Romani Americans

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Romani people in the United States
Roma Americans
Romani Americans
Total population
est. 1,000,000[1]
Regions with significant populations
New York City, Dallas, Boston, Houston, Seattle, Portland, San Francisco, Los Angeles, Las Vegas, Miami and Atlanta
Languages
American English, Romani language
Related ethnic groups
South Asian Americans

It is estimated that there are one million Romani people in the United States, occasionally known as American Gypsies. Though the Romani population in the United States has largely assimilated into American society, the largest concentrations are in Southern California, the Pacific Northwest, Texas and the Northeast as well as in cities such as Chicago and St. Louis.[1][2]

The largest wave of Romani immigrants came as a result of the abolition of Romani slavery in the occupied Balkan region of the weakening Ottoman Empire in the 19th century. Romani immigration to the United States has continued at a steady rate ever since, with an increase of Romani immigration following the 1989 collapse of Communism in Central and Eastern Europe.[1]

The size of the Romani American population and the absence of a historical and cultural presence, such as the Romani have in Europe, make Americans largely unaware of the existence of the Romani as a people.[1] The term's lack of significance within the United States prevents many Romani from using the term around non-Romani: identifying themselves by nationality rather than heritage.[3]

History[edit]

Origin[edit]

The Romani people originate from Northern India,[4][5][6][7][8][9] presumably from the northwestern Indian states Rajasthan[8][9] and Punjab.[8]

The linguistic evidence has indisputably shown that roots of Romani language lie in India: the language has grammatical characteristics of Indian languages and shares with them a big part of the basic lexicon, for example, body parts or daily routines.[10]

More exactly, Romani shares the basic lexicon with Hindi and Punjabi. It shares many phonetic features with Marwari, while its grammar is closest to Bengali.[11]

Genetic findings in 2012 suggest the Romani originated in northwestern India and migrated as a group.[5][6][12] According to a genetic study in 2012, the ancestors of present scheduled tribes and scheduled caste populations of northern India, traditionally referred to collectively as the Ḍoma, are the likely ancestral populations of modern European Roma.[13]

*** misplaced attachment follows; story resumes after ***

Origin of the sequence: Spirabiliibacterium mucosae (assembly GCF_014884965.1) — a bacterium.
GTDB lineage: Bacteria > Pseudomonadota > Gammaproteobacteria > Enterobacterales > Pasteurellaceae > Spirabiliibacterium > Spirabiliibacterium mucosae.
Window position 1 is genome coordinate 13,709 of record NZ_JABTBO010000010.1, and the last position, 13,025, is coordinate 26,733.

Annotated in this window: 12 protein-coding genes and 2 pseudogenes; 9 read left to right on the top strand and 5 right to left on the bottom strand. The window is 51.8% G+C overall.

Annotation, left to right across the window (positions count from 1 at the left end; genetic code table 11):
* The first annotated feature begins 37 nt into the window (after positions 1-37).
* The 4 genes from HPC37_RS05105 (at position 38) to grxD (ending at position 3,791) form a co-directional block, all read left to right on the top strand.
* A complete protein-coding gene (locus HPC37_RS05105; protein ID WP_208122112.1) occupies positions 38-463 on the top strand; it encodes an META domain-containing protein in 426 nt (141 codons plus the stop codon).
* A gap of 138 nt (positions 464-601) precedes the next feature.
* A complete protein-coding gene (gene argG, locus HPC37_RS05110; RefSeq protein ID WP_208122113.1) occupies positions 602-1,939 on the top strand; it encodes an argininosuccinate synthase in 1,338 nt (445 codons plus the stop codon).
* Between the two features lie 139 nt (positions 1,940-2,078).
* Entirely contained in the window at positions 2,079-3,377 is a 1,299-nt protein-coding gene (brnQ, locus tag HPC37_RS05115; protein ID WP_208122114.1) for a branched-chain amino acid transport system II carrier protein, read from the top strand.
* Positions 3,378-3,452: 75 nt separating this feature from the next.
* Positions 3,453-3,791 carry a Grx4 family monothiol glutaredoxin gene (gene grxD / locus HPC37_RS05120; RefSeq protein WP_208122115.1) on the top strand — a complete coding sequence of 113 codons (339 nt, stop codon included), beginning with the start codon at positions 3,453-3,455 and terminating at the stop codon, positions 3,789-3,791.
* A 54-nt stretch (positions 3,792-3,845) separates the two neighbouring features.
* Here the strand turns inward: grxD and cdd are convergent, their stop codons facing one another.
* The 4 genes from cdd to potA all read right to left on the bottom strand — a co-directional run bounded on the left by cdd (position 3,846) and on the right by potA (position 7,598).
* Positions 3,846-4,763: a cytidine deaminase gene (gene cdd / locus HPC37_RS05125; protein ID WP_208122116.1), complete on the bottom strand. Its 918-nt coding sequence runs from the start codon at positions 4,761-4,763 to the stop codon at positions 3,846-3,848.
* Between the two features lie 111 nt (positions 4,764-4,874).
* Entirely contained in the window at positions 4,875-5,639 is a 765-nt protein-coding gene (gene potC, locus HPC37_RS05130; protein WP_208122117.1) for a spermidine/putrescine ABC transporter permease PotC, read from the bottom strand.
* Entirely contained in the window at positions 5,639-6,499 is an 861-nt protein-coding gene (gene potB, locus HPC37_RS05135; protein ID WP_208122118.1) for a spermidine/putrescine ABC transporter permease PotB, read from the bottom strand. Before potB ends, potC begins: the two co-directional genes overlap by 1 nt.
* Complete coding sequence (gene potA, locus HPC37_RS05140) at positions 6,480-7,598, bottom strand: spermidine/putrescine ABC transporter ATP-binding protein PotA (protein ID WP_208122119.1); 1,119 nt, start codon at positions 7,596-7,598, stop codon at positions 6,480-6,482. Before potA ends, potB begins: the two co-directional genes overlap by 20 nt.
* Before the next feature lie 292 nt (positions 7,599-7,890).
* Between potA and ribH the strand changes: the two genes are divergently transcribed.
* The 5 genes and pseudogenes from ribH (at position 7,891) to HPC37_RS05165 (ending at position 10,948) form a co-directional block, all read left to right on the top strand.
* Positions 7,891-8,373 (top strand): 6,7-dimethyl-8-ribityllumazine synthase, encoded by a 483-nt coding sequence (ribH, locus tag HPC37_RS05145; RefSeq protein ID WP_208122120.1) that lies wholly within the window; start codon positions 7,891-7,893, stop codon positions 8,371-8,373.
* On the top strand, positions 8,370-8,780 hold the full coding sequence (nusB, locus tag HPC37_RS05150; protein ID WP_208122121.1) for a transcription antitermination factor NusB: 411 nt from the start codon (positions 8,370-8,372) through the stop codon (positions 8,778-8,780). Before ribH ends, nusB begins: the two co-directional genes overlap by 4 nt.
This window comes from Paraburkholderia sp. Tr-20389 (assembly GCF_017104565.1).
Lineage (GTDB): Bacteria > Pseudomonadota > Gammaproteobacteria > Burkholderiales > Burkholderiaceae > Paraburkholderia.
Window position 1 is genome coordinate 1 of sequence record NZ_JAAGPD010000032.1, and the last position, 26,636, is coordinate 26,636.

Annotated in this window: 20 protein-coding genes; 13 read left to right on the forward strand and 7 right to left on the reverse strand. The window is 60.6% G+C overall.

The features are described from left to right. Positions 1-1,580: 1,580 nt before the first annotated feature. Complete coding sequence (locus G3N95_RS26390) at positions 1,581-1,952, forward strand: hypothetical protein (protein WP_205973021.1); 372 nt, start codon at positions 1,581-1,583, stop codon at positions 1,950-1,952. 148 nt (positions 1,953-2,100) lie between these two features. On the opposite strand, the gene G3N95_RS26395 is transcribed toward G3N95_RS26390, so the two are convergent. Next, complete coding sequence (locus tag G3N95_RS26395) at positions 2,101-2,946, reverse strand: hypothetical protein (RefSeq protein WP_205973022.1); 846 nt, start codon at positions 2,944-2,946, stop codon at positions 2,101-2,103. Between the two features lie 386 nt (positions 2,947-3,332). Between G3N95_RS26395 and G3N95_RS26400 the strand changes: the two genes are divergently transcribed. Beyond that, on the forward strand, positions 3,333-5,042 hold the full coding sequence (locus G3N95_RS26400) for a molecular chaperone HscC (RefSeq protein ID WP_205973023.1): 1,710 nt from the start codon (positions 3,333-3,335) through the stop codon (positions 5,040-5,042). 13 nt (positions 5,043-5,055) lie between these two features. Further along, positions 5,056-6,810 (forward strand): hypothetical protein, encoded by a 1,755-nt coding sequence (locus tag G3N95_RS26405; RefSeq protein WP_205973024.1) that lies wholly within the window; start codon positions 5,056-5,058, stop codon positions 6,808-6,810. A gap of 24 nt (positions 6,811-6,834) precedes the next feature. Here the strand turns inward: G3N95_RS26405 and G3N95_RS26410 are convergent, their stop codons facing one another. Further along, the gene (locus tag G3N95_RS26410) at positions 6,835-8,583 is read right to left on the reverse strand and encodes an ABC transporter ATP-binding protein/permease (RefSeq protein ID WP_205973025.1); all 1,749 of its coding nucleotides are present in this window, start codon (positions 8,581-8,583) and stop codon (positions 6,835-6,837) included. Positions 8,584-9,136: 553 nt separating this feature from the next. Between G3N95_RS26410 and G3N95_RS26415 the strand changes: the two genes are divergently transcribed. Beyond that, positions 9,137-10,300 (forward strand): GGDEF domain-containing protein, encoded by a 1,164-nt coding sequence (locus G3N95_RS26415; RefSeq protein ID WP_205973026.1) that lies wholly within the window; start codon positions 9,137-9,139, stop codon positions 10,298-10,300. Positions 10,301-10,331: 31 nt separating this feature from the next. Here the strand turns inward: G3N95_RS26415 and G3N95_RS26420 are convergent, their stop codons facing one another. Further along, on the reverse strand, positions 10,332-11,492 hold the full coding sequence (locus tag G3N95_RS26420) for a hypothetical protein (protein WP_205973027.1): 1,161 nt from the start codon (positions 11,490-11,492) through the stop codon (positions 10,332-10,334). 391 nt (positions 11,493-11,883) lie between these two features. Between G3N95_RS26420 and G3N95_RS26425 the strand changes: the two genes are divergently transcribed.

In February 2016, during the International Roma Conference, the Indian Minister of External Affairs stated that the people of the Roma community were children of India. The conference ended with a recommendation to the Government of India to recognize the Roma community spread across 30 countries as a part of the Indian diaspora.[14]

Migration to the US[edit]

An encampment of the Roma people on the outskirts of Portland, Oregon. The photographed group faced eviction from the Portland Police (1905).

Romani slaves were first shipped to the Americas with Columbus in 1498.[15] Spain sent Romani slaves to their Louisiana colony between 1762 and 1800.[16] The Romanichal, the first Romani group to arrive in North America in large numbers, moved to America from Britain around 1850. Eastern European Romani, the ancestors of most of the Romani population in the United States today, began immigrating to the United States on a large scale over the latter half of the 19th century coinciding with the weakening grip of the Ottoman Empire and the Ottoman Wars in Europe in the 19th century, which ultimately culminated in the Russo-Turkish War (1877–1878), freeing many ethnic Eastern Europeans from Ottoman dominance and producing new waves of Romani immigrants.

That wave of Romani immigration comprised Romani-speaking peoples like the Kalderash, Machvaya, Lovari and Churari, and ethnically Romani groups that had integrated more within the Central and Eastern European societies, such as the Boyash (Ludari) of Romania and the Bashalde of Slovakia.[17] Romani immigration, like all Central and Eastern European migration, was severely limited during the Soviet era in Central and Eastern Europe but picked up again in the 1990s after the fall of the Eastern Bloc.

Groups[edit]

  • Ludar: Hailing from North of the Balkans, Hungary, and the Banat, the Ludari, also known as Rudari, Boyash, or Banyash, are a subculture of Romani who arrived during the late 19th and early 20th centuries.[18]
  • Hungarian-Slovak Romani: The Romani of Northern Hungary largely settled in industrial cities of the Northern United States near the turn of the century. Among Romani from these areas were Olah, Romungre, and Bashalde immigrants. They were noted for their musical traditions and popularized Romani music in the United States by performing in cafes, night clubs and restaurants. Their prevalence in show business made Hungarian-Slovak Romani the most visible of the Romani groups arriving in America at the turn of the century and helped to shape the modern American idea of a Romani.[18]